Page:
It also seems to fit into another variation on common “mid-life crisis” characterizations. It’s the “American Beauty” transition.

I was at the academics thing for a very long time. I’d been working toward that since I was a kid. Ten years as an undergrad getting two B.A. degrees. Another two years getting an M.A. Another eight years getting a Ph.D. Building the experience, the knowledge, and—this is the insidious bit—the persona.

The last bit is insidious because it’s such a big part of the enterprise. To become a part of the professoriat, it is not nearly enough to be smart, or well-read, or full of interesting ideas that you can actually write about at length. In fact, I had all of those relatively early on.

What really matters is the persona—and the persona is a strange combination of inoffensive milquetoast blandness and quiet authority, with elbow patches and a certain commodified “intellectual vanguardism” that is, in actuality, little more than—in plain and simple terms—a an embrace of groupthink justified not by actual belief, but by the degree to which it serves as a test of your inoffensive, milquetoast, bland posture vis-a-vis the manor-dwellers that we spoke about earlier.

Anyone who has actually spent time getting a doctorate knows this. Unless you are a legacy that came through Harvard or Yale and arrive with the promise of very big dollars for the endowment and very many international connections beyond academe for the faculty—unless you come bearing a title and gifts, in other words—you are most decidedly not free to speak your mind.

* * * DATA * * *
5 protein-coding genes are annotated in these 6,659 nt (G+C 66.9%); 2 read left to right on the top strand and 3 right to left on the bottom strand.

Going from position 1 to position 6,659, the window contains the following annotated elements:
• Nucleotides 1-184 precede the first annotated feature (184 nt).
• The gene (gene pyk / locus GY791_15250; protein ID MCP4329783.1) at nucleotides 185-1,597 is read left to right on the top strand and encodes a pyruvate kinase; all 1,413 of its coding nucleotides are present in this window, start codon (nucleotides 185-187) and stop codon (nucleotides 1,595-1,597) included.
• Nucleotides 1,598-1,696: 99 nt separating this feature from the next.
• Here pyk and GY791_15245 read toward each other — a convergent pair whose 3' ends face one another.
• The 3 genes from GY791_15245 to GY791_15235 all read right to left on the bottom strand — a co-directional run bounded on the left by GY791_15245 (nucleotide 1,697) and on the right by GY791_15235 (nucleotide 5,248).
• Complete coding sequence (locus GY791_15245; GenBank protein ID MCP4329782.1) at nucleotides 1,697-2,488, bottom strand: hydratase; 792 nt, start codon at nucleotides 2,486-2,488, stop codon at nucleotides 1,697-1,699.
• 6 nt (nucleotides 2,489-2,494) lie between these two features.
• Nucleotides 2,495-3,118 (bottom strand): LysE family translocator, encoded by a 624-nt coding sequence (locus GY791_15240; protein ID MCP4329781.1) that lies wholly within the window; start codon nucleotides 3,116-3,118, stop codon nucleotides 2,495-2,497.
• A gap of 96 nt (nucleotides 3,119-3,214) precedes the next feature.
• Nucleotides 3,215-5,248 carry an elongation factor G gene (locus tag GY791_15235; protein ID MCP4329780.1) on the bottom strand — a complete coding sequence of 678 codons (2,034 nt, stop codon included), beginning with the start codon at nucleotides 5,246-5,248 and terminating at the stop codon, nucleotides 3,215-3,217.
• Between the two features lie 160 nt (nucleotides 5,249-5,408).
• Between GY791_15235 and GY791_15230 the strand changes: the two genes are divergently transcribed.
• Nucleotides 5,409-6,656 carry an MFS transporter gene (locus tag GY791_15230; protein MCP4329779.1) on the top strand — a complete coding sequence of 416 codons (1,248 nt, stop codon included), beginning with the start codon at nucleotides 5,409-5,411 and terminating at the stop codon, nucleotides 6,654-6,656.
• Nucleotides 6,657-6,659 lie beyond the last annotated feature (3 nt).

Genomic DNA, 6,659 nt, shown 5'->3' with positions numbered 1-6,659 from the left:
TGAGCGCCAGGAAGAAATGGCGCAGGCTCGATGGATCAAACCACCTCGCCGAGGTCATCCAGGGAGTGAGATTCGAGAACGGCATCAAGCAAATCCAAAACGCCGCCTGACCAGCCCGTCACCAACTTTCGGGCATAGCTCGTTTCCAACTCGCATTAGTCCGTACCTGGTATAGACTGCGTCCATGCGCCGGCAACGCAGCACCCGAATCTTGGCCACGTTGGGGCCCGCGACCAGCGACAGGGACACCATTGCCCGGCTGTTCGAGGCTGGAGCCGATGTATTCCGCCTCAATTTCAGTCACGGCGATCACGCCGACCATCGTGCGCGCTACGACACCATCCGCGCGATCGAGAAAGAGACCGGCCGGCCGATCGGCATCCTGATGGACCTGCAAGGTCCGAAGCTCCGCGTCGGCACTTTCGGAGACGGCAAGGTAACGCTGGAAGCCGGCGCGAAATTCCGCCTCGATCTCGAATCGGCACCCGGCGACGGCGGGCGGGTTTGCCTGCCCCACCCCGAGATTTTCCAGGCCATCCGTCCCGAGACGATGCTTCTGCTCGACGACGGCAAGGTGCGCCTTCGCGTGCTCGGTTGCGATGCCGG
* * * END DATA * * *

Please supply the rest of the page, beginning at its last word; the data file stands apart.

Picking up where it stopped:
You are naturally encouraged at every step along the way to develop “your own voice” and perspective, and so on, but in fact, the process of becoming an academic is the process of learning how to identify and conform to rather narrow ideological, behavioral, and superficial expectations. There is a directly proportional relationship between the degree to which “you are more and more a real academic” and “you spend more and more of your time not saying a single thing that you think, no matter how your soul swells with indignation.”

Having and expressing an opinion are tremendously important; required, even. Having and expressing a different opinion, however—well, that’s another kettle of fish. That’s for the full professors (not even the associates). Do it before you’re time and you are, quite simply, out.

And after years and years on the climb, with years and years more ahead of you before you reach full status, that simply won’t do. Sunk costs and all that. So you keep your mouth open while also keeping it shut, and you do it religiously.

— § —

That is, of course, also the story of my late marriage, which, for at least a year now, has seemed increasingly absurd to me. (What, I was married once!? Who told you that?)

Early on, I was adorably idiosyncratic and everything that I did was gold. But over time, the range of things that I could think, say, or do without losing my investment in the enterprise became smaller and smaller, as the threat of the institution’s collapse from any tiny deviation from external expectations got larger and larger.

— § —

It is also—to put it into a very small section—the story of my career as a public figure.

Early on—say, first book time—it was very cool to have my name out there and be asked to do interviews and so on.

But then at some point I had four books. And then six. And not just a few articles, but thousands. And they were associated with major brands. Pearson! eBay! About! etc.

And every moment spent with my mouth open became a bigger and bigger risk. So, naturally, I meticulously reduced, over time: